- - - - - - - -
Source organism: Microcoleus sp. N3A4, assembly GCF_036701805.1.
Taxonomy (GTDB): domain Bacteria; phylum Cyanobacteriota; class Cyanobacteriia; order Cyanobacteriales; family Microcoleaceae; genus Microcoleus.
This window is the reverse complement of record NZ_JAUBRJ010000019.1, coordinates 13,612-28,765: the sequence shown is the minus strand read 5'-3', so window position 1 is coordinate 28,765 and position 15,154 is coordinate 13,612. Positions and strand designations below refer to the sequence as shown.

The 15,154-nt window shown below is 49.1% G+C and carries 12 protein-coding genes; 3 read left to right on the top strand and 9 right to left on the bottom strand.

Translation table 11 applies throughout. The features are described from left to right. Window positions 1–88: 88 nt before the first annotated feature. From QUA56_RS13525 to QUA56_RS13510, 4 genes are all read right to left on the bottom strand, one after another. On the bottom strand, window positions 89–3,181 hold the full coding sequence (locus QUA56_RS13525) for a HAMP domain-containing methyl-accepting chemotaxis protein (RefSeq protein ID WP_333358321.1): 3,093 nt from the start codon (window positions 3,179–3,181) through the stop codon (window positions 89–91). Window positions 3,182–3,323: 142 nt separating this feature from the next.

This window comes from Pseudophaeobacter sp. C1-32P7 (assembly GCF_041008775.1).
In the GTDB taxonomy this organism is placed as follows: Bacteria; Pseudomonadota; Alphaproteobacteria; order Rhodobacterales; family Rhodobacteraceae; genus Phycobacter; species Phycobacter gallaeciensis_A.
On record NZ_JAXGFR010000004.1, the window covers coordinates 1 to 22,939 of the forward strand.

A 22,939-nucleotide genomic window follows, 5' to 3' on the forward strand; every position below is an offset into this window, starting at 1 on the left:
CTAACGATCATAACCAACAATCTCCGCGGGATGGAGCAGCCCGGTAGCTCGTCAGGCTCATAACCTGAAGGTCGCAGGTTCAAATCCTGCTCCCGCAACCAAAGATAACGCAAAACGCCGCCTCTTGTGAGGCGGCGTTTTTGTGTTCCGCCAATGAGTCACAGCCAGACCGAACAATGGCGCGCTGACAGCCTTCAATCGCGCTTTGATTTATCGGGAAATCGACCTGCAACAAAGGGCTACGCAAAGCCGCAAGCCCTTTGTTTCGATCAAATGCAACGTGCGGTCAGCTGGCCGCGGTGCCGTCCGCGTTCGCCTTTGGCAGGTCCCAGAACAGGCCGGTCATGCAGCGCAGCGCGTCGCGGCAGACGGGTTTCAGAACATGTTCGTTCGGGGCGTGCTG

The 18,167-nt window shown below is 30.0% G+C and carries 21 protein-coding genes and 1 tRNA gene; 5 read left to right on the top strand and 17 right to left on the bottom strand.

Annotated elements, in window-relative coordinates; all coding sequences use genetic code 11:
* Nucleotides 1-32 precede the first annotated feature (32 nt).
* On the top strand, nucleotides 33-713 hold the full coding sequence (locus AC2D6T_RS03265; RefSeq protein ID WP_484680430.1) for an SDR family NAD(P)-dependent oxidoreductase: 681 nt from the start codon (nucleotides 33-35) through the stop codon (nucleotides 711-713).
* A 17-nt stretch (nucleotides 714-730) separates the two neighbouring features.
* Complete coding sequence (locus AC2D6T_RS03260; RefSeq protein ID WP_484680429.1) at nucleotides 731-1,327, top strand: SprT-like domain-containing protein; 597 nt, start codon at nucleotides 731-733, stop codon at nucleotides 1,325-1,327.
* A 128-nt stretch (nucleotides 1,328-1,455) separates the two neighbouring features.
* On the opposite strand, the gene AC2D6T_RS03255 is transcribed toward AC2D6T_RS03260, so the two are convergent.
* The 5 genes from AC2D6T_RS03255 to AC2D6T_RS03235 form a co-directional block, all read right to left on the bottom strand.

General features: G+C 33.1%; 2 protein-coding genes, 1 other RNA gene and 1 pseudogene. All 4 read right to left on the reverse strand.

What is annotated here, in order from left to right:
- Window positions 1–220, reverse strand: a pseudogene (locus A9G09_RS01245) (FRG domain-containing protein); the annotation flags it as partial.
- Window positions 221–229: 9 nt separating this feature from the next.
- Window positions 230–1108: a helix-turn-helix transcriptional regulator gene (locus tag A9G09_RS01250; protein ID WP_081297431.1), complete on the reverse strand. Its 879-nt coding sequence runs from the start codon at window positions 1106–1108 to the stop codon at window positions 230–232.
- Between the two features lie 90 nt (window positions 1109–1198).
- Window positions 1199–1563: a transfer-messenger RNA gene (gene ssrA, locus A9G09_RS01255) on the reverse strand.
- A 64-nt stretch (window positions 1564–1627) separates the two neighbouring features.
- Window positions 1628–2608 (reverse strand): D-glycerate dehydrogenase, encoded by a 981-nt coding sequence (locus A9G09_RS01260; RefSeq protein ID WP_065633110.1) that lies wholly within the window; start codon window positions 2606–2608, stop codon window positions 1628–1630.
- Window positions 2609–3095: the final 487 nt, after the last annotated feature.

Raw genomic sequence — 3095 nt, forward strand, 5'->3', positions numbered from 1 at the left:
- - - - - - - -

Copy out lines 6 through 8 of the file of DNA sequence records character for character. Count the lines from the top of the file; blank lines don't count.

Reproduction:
This window comes from Pseudophaeobacter sp. C1-32P7 (assembly GCF_041008775.1).
In the GTDB taxonomy this organism is placed as follows: Bacteria; Pseudomonadota; Alphaproteobacteria; order Rhodobacterales; family Rhodobacteraceae; genus Phycobacter; species Phycobacter gallaeciensis_A.
On record NZ_JAXGFR010000004.1, the window covers coordinates 1 to 22,939 of the forward strand.